At this writing, wheat may be forward contracted for harvest delivery for about $5.10. This price is the KC July wheat contract price minus 40 cents. If the index of the U.S. dollar was the same as it was on July 1, 2014, the harvest forward contract price could be $5.90 or higher.
The value (index) of the dollar against other currencies affects the effective price of U.S. exports. The negative price impact is different depending on the relationship of the U.S. dollar with competing exporters’ currency and the relationship with the buyer’s currency.
For this discussion, the “Trade Weighted U.S. Dollar Index: Broad” published by the Board of Governors of the Federal Reserve System (US) is used. The dollar index is based on the January 1997 index equal to 100. Daily indexes between January 2, 1995, and January 20, 2015, (20 years) are shown in Figure 1.
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The 20 year average index is 108, the minimum index was 89 (May 8, 1995) and the maximum index was 130 (January 25, 2002). Currently, the index of the U.S. dollar to other currencies is 114.4, compared to 101.7 on July 1, 2014, which is a 12.5 percent increase.
If the U.S. dollar indexes for the nearby ICEUS dollar contracts were used, the increase would be about 18 percent. For this discussion, the Federal Reserve published index will be used.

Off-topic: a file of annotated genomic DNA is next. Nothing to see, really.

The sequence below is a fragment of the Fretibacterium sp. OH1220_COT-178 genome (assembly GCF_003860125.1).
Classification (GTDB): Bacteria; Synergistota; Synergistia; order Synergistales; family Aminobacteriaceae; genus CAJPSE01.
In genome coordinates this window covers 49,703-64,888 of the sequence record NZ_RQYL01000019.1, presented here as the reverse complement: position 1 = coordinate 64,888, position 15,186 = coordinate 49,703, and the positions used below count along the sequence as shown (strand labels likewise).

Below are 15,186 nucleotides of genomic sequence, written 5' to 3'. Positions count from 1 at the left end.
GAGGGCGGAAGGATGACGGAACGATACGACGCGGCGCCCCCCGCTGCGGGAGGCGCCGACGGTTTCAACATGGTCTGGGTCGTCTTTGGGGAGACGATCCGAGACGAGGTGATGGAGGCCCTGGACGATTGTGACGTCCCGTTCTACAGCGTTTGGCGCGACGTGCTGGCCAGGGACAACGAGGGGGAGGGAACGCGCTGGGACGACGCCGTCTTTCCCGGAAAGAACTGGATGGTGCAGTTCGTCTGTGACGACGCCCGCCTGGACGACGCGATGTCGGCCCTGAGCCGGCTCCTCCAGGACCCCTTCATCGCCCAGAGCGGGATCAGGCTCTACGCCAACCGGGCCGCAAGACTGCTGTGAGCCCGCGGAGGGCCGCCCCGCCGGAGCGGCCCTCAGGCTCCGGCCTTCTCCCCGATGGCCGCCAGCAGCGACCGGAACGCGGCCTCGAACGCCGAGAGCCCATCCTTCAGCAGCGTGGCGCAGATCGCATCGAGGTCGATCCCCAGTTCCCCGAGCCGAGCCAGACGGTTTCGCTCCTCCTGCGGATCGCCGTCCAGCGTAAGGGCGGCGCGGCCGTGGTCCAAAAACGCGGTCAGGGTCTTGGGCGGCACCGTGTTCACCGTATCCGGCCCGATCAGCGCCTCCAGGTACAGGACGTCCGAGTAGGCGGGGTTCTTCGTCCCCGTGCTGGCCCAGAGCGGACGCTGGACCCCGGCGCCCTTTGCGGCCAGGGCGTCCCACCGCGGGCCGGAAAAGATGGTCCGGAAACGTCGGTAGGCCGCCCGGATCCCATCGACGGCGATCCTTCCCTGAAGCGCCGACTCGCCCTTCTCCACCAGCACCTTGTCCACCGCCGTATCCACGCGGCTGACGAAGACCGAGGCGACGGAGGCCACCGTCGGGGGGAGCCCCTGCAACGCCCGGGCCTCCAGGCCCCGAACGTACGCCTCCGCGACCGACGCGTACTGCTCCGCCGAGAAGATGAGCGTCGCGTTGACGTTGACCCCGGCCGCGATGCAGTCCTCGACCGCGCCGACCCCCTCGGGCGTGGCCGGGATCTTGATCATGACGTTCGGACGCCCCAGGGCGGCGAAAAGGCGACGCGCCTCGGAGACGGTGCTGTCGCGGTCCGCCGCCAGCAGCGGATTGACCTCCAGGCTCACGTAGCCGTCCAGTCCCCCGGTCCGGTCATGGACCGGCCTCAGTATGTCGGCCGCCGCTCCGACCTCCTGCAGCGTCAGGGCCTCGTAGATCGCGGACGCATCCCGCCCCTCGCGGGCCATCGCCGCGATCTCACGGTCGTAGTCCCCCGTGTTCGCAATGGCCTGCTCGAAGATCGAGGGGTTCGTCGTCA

Using a $6.40 price for the Texas gulf export market and a 12.5 percent index increase, the price increase for a foreign buyer or the price decrease for local elevators in Oklahoma and Texas would be about 80 cents.
This result implies that if the current dollar index was 101.7 (same as July 1), wheat prices could be $5.90 rather than the current cash price of $5.10.
Producers are currently deciding whether to sign-up for the PLC or the ARC program. An important price level is $5.50. For the 2015/16 wheat marketing year, the USDA has projected (unofficially) that the average wheat price will be $5.10. If the dollar index was 101.7 rather than 114.4, the 2015/16 marketing year average price would be $5.90.
Figure 1 shows that the dollar index peaked at 114.9 in early March 2009. By June 1, 2009, the index had declined to 103.8. The index was relatively stable between 98 and 104 until September 2014. Technical signals (figure 1) indicate that if the index goes above 115, the index will be expected to continue its upward trend. Closes below 114 may indicate the index will stabilize in the 110 to 115 range or decline back to the 100 area.
We do not know what assumptions the USDA made when projecting $5.10 for the 2015/16 marketing year. We do know that if the index declines, cash prices in Oklahoma and Texas will increase.
Many other market factors negatively impact wheat prices. These factors include above average world wheat stocks and weak economic conditions in many importing countries. Positive signals are also evident. Both U.S. and the world’s wheat stocks-to-use ratios are below average.
Right now, the most important and uncertain market factor may be the value of the U.S. dollar relative to other currencies, which will likely influence whether PLC or ARC will be the most profitable decision.
Sadly, no one knows what the dollar value will do.
Figure 1. Index of the U.S. Dollar: Daily January 1, 1995 to February 20, 2015.
Source: Board of Governors of the Federal Reserve System (US)